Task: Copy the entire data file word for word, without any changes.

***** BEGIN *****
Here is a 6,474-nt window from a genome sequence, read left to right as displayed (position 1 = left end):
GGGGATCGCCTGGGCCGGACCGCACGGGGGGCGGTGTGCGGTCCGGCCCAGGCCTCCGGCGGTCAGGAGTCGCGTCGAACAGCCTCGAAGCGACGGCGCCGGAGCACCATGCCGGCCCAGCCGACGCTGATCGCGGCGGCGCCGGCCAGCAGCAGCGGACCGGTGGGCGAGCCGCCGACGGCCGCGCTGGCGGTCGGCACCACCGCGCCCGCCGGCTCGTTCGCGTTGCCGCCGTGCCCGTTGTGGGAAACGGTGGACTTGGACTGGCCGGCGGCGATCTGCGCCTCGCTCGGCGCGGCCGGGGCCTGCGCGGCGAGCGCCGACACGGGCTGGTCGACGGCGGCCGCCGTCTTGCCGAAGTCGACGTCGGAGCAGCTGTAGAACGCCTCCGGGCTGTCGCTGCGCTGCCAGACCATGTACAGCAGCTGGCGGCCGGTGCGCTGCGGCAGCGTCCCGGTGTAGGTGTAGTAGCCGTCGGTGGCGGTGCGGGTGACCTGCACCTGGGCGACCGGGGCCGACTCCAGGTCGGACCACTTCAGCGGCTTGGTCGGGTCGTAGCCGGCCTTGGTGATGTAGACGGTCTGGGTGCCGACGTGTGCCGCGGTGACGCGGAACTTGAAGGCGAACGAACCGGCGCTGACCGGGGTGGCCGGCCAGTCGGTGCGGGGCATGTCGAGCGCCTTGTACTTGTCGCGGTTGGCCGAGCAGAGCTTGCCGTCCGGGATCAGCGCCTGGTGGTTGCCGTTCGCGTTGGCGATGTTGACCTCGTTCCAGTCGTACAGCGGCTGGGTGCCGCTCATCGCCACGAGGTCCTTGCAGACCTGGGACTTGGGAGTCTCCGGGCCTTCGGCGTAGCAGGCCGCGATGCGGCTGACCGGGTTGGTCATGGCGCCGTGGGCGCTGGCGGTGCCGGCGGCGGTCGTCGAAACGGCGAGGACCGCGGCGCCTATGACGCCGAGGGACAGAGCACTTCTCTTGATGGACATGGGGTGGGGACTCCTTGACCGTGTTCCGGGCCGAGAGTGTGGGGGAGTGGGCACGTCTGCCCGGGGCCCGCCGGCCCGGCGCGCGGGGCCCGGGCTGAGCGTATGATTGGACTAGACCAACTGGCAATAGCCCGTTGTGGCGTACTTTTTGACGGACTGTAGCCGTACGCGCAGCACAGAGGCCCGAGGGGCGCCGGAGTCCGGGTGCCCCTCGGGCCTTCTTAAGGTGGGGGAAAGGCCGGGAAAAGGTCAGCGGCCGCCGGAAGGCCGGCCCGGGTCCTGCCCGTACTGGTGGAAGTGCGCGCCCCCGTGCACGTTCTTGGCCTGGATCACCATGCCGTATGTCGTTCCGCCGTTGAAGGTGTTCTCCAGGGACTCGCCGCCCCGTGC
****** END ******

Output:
Here is a 6,474-nt window from a genome sequence, read left to right as displayed (position 1 = left end):
GGGGATCGCCTGGGCCGGACCGCACGGGGGGCGGTGTGCGGTCCGGCCCAGGCCTCCGGCGGTCAGGAGTCGCGTCGAACAGCCTCGAAGCGACGGCGCCGGAGCACCATGCCGGCCCAGCCGACGCTGATCGCGGCGGCGCCGGCCAGCAGCAGCGGACCGGTGGGCGAGCCGCCGACGGCCGCGCTGGCGGTCGGCACCACCGCGCCCGCCGGCTCGTTCGCGTTGCCGCCGTGCCCGTTGTGGGAAACGGTGGACTTGGACTGGCCGGCGGCGATCTGCGCCTCGCTCGGCGCGGCCGGGGCCTGCGCGGCGAGCGCCGACACGGGCTGGTCGACGGCGGCCGCCGTCTTGCCGAAGTCGACGTCGGAGCAGCTGTAGAACGCCTCCGGGCTGTCGCTGCGCTGCCAGACCATGTACAGCAGCTGGCGGCCGGTGCGCTGCGGCAGCGTCCCGGTGTAGGTGTAGTAGCCGTCGGTGGCGGTGCGGGTGACCTGCACCTGGGCGACCGGGGCCGACTCCAGGTCGGACCACTTCAGCGGCTTGGTCGGGTCGTAGCCGGCCTTGGTGATGTAGACGGTCTGGGTGCCGACGTGTGCCGCGGTGACGCGGAACTTGAAGGCGAACGAACCGGCGCTGACCGGGGTGGCCGGCCAGTCGGTGCGGGGCATGTCGAGCGCCTTGTACTTGTCGCGGTTGGCCGAGCAGAGCTTGCCGTCCGGGATCAGCGCCTGGTGGTTGCCGTTCGCGTTGGCGATGTTGACCTCGTTCCAGTCGTACAGCGGCTGGGTGCCGCTCATCGCCACGAGGTCCTTGCAGACCTGGGACTTGGGAGTCTCCGGGCCTTCGGCGTAGCAGGCCGCGATGCGGCTGACCGGGTTGGTCATGGCGCCGTGGGCGCTGGCGGTGCCGGCGGCGGTCGTCGAAACGGCGAGGACCGCGGCGCCTATGACGCCGAGGGACAGAGCACTTCTCTTGATGGACATGGGGTGGGGACTCCTTGACCGTGTTCCGGGCCGAGAGTGTGGGGGAGTGGGCACGTCTGCCCGGGGCCCGCCGGCCCGGCGCGCGGGGCCCGGGCTGAGCGTATGATTGGACTAGACCAACTGGCAATAGCCCGTTGTGGCGTACTTTTTGACGGACTGTAGCCGTACGCGCAGCACAGAGGCCCGAGGGGCGCCGGAGTCCGGGTGCCCCTCGGGCCTTCTTAAGGTGGGGGAAAGGCCGGGAAAAGGTCAGCGGCCGCCGGAAGGCCGGCCCGGGTCCTGCCCGTACTGGTGGAAGTGCGCGCCCCCGTGCACGTTCTTGGCCTGGATCACCATGCCGTATGTCGTTCCGCCGTTGAAGGTGTTCTCCAGGGACTCGCCGCCCCGTGC